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Andrea R. Sullivan: Kudos to Vaillancourts for sharing their story

Glioblastoma multiforme. There was a time when that phrase meant nothing to me. By the summer of 2004, I was intimately familiar with its devastating effects.

Our encounter began in the spring with a few forgotten words and misplaced items. It accelerated into an unsteady gait, a seizure, bouts of vomiting from unrelenting headaches and radical personality changes. The end came on a mid-August night in a room in the Hospice wing of Buffalo General Hospital as my husband stroked out. He hadn’t survived the biopsy. Mike succumbed to brain cancer. Yes, cancer of the brain.

Up until then, I assumed that brain tumors always metastasized from somewhere else in the body. Among the cancers it is rare, but ironically a glio is one of the more common brain tumors.

But in spite of this being a rare form of cancer, two years later found me reeling from an email. A college classmate told me that our mutual friend’s husband was in stage 4 brain cancer. Although our scenarios unfolded differently, by 2007 both Lynne and I were widows in our 40s. Stan went two years out from his initial diagnosis, but that time was filled with trips to the Robert Tisch Brain Tumor Center at Duke University, which meant countless protocols and surgeries, as well as the private battles from loss of reason and function.

Part of what makes this such an aggressive form of cancer is the tumor itself. Some brain tumors are encapsulated and can be removed without much harm to surrounding brain tissue. But a glio is star-shaped and can only be debulked, which means it’s never entirely eradicated. As Lynne put it, “it’s a delicate balance between taking as much of the tumor as possible while still leaving intact as much of the person as possible.”

Rarely is life with this cancer accurately portrayed. Lynne and I keep an unofficial count of how many times a glio is worked into the plot of some TV show or novel. Apparently, glio can be found listed in some writer’s handbook under the chapter titled, “The Most Horrific Diseases That Can Befall Your Protagonist.” And most of these characters do seem to “go gentle into that dark night” because they simply don’t show up in subsequent episodes or chapters. Lynne did remind me recently of how closer to reality the TV show “ER” depicted Dr. Mark Greene’s battle with brain cancer.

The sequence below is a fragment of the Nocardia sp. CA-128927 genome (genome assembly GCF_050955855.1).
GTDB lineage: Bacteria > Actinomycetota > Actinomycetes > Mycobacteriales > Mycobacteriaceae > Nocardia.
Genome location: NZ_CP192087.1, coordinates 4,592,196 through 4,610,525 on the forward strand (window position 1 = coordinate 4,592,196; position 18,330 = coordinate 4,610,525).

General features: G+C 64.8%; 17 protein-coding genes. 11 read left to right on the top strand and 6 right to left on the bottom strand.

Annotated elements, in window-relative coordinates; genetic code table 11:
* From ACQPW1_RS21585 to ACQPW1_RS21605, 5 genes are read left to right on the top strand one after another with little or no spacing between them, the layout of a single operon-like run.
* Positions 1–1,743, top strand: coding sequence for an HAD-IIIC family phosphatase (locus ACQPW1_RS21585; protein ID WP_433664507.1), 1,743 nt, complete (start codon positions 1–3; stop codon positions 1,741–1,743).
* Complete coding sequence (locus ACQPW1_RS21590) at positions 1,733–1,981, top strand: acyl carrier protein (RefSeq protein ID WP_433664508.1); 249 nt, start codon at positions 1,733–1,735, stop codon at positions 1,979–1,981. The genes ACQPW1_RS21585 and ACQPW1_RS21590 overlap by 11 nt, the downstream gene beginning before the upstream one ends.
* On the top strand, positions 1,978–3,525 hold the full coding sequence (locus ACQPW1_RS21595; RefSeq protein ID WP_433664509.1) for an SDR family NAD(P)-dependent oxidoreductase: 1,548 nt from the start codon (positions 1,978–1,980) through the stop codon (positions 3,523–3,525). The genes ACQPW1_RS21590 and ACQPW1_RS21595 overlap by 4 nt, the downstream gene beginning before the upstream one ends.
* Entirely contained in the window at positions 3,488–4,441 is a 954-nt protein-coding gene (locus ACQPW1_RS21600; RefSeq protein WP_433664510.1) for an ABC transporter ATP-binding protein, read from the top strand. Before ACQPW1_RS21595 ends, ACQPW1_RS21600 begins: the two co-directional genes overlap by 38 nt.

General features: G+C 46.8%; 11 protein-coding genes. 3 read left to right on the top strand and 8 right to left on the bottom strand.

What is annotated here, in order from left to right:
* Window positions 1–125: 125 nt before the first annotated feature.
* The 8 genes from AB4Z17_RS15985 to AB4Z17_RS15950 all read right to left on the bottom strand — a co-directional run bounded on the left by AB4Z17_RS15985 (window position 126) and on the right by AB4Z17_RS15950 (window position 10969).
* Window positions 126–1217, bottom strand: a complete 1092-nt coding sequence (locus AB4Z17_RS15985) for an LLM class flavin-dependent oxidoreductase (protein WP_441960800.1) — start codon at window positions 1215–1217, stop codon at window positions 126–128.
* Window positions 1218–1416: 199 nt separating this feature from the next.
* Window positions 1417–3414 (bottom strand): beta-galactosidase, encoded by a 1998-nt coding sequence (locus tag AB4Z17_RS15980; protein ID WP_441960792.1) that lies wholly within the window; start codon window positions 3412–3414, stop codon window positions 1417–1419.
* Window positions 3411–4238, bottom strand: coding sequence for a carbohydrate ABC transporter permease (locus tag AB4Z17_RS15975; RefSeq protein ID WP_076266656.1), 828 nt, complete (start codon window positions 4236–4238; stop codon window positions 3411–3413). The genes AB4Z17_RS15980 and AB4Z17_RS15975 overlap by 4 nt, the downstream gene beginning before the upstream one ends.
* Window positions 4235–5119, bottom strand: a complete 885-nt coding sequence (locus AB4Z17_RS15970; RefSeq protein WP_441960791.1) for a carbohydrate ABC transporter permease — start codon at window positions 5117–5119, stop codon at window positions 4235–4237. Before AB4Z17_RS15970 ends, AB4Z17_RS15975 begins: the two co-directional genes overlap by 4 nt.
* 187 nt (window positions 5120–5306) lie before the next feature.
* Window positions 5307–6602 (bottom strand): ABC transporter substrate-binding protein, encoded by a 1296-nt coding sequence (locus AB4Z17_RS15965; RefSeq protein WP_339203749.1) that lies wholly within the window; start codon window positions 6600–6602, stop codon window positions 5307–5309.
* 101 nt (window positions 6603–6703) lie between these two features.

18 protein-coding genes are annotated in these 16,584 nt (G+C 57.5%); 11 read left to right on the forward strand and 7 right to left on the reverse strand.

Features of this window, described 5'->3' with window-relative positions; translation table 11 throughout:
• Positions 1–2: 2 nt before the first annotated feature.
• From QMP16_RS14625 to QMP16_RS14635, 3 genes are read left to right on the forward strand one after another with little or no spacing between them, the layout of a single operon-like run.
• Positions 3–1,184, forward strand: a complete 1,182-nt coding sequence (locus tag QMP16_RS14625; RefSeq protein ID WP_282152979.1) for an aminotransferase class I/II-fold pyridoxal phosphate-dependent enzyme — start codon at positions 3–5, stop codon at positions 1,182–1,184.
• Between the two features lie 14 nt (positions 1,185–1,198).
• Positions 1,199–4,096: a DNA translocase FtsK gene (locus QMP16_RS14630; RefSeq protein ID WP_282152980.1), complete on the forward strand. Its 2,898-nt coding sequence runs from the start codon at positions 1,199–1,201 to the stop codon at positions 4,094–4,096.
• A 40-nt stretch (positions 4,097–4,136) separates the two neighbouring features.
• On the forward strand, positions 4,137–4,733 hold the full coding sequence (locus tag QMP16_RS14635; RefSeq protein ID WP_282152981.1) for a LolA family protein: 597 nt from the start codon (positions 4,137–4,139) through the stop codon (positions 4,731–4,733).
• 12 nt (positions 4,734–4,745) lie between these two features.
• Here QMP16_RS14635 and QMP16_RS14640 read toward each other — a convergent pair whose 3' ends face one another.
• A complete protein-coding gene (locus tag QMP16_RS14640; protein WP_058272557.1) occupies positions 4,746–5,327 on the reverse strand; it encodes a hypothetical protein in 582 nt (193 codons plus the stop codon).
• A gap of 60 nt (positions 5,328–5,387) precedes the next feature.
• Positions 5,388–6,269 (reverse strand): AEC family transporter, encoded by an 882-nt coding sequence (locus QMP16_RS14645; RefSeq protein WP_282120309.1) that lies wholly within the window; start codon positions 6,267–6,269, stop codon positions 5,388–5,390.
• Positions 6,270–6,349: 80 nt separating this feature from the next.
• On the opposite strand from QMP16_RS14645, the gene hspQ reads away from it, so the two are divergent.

Glioblastoma briefly worked its way into the national media in 2008 when Sen. Edward Kennedy was diagnosed with having such a tumor. We heard about how valiantly he battled it, but did we ever read about him struggling to find the word for the eating implement he was holding in his hand? That is, if he was able to get out of bed for a meal or even felt like eating. Or hear about him expressing his frustration over forgetting the word “spoon” in nonsensical ramblings? That is, if he was still able to speak. Say nothing of his being curled up on the couch in a fetal position from one of those countless, horrendous, completely debilitating headaches.

Thanks to The Buffalo News and WGRZ, Western New York is now better acquainted with this insidious type of brain tumor from their reporting of the Vaillancourt family’s story. I’m very heartened by the Vaillancourts’ willingness to share their unfolding drama in all its wrenching details. I pray that theirs can be the miracle happy ending, and I thank them for allowing us to spend some time with them in the midst of their most unimaginable nightmare.